Not everyone will appreciate the architecture behind a four-story expansion to downtown Bozeman’s Lark Hotel, and that’s just fine, city commissioners said as they unanimously endorsed the project Monday.

“It will be a controversial building because it doesn’t look like anything else that we currently have,” said Mayor Carson Taylor shortly before casting his vote. “I truly appreciate that.”

The expansion will add 28 rooms to the Main Street and Grand hotel complex by building upward on a currently vacant site on the street corner. It’s also slated to include a conference room, ground-floor commercial space and a triangular plaza adjacent to the Victory Taco stand.

“It’s taken some time and planning effort to get to where we are today, but we feel that process has yielded an end result that we’re quite proud of,” said project architect Brian Caldwell of Thinktank Design Group.

The project, he said, will feature a similar aesthetic to the existing Lark building. In a first for Bozeman, he added, it will be framed using cross-laminated timber, or prefabricated solid wood panels.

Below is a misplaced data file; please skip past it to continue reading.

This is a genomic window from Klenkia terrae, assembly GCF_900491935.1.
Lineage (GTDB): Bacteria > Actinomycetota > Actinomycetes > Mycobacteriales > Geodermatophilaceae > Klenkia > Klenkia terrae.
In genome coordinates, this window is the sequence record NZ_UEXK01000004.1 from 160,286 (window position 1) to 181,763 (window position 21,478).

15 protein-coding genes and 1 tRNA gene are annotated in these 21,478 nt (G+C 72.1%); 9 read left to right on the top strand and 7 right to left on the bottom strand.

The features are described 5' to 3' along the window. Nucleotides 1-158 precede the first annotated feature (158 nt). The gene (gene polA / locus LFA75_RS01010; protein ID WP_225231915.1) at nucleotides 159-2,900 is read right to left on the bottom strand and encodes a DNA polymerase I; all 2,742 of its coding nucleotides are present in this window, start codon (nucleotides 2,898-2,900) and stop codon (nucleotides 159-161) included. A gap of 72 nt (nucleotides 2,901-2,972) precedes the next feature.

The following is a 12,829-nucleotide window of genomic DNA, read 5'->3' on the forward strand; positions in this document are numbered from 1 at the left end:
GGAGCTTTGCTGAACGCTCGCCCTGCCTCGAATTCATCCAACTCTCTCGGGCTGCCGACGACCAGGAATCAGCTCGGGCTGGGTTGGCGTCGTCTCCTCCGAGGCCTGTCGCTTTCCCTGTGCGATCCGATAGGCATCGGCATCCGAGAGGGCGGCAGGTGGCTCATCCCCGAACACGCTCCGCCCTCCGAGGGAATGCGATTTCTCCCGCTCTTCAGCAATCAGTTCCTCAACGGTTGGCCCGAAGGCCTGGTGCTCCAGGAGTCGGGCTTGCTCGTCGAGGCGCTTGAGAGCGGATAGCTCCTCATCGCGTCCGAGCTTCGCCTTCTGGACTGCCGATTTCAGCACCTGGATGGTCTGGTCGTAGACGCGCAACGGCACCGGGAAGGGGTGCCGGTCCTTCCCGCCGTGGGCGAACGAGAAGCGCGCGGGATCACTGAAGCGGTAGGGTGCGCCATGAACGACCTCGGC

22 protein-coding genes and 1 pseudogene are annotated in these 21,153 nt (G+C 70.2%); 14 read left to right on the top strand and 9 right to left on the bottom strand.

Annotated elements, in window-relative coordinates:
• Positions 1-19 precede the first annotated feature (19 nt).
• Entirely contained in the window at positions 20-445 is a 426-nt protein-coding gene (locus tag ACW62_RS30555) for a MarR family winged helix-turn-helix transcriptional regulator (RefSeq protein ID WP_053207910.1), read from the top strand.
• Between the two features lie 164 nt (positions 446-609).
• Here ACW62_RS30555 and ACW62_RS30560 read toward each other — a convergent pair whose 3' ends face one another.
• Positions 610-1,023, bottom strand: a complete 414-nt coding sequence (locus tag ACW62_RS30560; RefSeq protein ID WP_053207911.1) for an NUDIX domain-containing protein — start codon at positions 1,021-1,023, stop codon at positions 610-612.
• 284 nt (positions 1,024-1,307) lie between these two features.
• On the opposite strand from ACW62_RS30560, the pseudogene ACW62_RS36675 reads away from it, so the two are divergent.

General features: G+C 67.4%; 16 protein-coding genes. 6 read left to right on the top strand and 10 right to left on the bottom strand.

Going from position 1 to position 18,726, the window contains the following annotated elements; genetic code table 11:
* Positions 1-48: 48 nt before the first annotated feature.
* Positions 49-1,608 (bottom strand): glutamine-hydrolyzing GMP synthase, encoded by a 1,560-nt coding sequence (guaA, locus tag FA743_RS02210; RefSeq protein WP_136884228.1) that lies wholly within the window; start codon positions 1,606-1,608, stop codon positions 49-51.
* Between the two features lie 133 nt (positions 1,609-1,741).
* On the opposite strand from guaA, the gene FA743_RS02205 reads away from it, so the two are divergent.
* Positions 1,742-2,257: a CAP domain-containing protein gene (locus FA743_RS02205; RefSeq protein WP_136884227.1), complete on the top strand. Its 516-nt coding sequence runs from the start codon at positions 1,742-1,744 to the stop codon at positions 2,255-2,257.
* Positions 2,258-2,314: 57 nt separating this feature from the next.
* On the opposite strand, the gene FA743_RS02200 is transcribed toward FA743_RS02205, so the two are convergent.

Commissioners expressed enthusiasm about the project, noting it sits a block outside the formal boundaries of the downtown historic district.

“It’s definitely going to stand out,” said Deputy Mayor Cyndy Andrus. “It’s going to make Bozeman more eclectic.”

“If we’re not going to be building something to make it look historic, let’s make it look intersecting and vibrant,” she added.

“This is not going to be everyone’s cup of tea, but I still get complaints about the Co-op every once in awhile,” said Commissioner Jeff Krauss. “You’re not designing a building for everyone.”

There are people who complain about the building adjacent to the Lark across the street because it’s new construction that tries to emulate a historic feel, Krauss also said.

“I am reminded that people didn’t like the Co-op,” Taylor said. “I don’t hear that any more. It feels right now.”

Commissioners also discussed whether the downtown sewer system will have capacity for the project as it and another major project, the five-story 5 West building underway on Mendenhall Street, come into service.

A stretch of sewer line beneath North Willson Avenue, draining a section of downtown, is nearing capacity with additional development in the area, city engineers said. The construction timeframe for the projects should provide opportunity to physically verify the line’s capacity and expand it if necessary, they said.

The Lark expansion project is set to break ground in October, Caldwell said, with construction taking as long as a year.

Eric Dietrich can be reached at 406-582-2628 or edietrich@dailychronicle.com. He is on Twitter at @eidietrich.